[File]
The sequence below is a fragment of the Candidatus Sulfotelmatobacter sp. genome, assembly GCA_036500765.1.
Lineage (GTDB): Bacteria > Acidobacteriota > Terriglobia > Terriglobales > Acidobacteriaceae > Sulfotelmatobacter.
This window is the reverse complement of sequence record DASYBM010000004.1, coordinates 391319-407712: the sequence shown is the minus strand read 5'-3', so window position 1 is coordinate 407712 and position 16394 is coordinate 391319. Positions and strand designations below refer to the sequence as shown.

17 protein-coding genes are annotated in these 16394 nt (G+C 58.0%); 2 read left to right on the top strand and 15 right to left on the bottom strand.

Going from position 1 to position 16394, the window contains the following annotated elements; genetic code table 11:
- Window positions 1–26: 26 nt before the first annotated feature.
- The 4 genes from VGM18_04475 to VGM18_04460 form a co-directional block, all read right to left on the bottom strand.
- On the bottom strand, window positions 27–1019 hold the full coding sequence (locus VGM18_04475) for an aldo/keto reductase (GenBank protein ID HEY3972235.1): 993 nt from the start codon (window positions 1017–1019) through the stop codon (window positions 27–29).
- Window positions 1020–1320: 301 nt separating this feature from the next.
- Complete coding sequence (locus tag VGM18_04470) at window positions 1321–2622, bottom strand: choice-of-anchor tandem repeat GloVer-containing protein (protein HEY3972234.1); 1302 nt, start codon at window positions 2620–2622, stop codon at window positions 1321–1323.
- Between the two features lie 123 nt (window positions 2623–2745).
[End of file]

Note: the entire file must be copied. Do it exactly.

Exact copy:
The sequence below is a fragment of the Candidatus Sulfotelmatobacter sp. genome, assembly GCA_036500765.1.
Lineage (GTDB): Bacteria > Acidobacteriota > Terriglobia > Terriglobales > Acidobacteriaceae > Sulfotelmatobacter.
This window is the reverse complement of sequence record DASYBM010000004.1, coordinates 391319-407712: the sequence shown is the minus strand read 5'-3', so window position 1 is coordinate 407712 and position 16394 is coordinate 391319. Positions and strand designations below refer to the sequence as shown.

17 protein-coding genes are annotated in these 16394 nt (G+C 58.0%); 2 read left to right on the top strand and 15 right to left on the bottom strand.

Going from position 1 to position 16394, the window contains the following annotated elements; genetic code table 11:
- Window positions 1–26: 26 nt before the first annotated feature.
- The 4 genes from VGM18_04475 to VGM18_04460 form a co-directional block, all read right to left on the bottom strand.
- On the bottom strand, window positions 27–1019 hold the full coding sequence (locus VGM18_04475) for an aldo/keto reductase (GenBank protein ID HEY3972235.1): 993 nt from the start codon (window positions 1017–1019) through the stop codon (window positions 27–29).
- Window positions 1020–1320: 301 nt separating this feature from the next.
- Complete coding sequence (locus tag VGM18_04470) at window positions 1321–2622, bottom strand: choice-of-anchor tandem repeat GloVer-containing protein (protein HEY3972234.1); 1302 nt, start codon at window positions 2620–2622, stop codon at window positions 1321–1323.
- Between the two features lie 123 nt (window positions 2623–2745).